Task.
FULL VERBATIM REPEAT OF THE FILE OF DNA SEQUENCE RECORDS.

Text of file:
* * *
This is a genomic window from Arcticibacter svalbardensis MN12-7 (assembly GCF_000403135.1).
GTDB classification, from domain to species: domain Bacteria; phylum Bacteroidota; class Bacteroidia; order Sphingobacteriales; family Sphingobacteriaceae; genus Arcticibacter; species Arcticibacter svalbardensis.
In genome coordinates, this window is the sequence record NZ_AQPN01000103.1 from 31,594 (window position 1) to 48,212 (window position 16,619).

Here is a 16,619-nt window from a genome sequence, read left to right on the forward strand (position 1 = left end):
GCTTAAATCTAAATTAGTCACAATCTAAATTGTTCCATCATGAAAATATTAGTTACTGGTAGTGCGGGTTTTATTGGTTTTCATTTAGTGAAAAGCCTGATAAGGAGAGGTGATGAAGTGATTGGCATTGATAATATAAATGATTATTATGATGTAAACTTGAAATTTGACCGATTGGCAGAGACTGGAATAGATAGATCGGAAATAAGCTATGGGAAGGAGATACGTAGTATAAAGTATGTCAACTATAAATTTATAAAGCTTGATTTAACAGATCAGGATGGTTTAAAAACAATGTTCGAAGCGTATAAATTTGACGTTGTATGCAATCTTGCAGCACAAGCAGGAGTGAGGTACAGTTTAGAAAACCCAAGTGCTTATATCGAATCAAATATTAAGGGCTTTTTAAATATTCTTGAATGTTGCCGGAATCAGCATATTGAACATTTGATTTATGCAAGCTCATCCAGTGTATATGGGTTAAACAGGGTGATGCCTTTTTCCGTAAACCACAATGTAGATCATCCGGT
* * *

This is a genomic window from Arcticibacter svalbardensis MN12-7 (assembly GCF_000403135.1).
GTDB classification, from domain to species: domain Bacteria; phylum Bacteroidota; class Bacteroidia; order Sphingobacteriales; family Sphingobacteriaceae; genus Arcticibacter; species Arcticibacter svalbardensis.
In genome coordinates, this window is the sequence record NZ_AQPN01000103.1 from 31,594 (window position 1) to 48,212 (window position 16,619).

Here is a 16,619-nt window from a genome sequence, read left to right on the forward strand (position 1 = left end):
GCTTAAATCTAAATTAGTCACAATCTAAATTGTTCCATCATGAAAATATTAGTTACTGGTAGTGCGGGTTTTATTGGTTTTCATTTAGTGAAAAGCCTGATAAGGAGAGGTGATGAAGTGATTGGCATTGATAATATAAATGATTATTATGATGTAAACTTGAAATTTGACCGATTGGCAGAGACTGGAATAGATAGATCGGAAATAAGCTATGGGAAGGAGATACGTAGTATAAAGTATGTCAACTATAAATTTATAAAGCTTGATTTAACAGATCAGGATGGTTTAAAAACAATGTTCGAAGCGTATAAATTTGACGTTGTATGCAATCTTGCAGCACAAGCAGGAGTGAGGTACAGTTTAGAAAACCCAAGTGCTTATATCGAATCAAATATTAAGGGCTTTTTAAATATTCTTGAATGTTGCCGGAATCAGCATATTGAACATTTGATTTATGCAAGCTCATCCAGTGTATATGGGTTAAACAGGGTGATGCCTTTTTCCGTAAACCACAATGTAGATCATCCGGT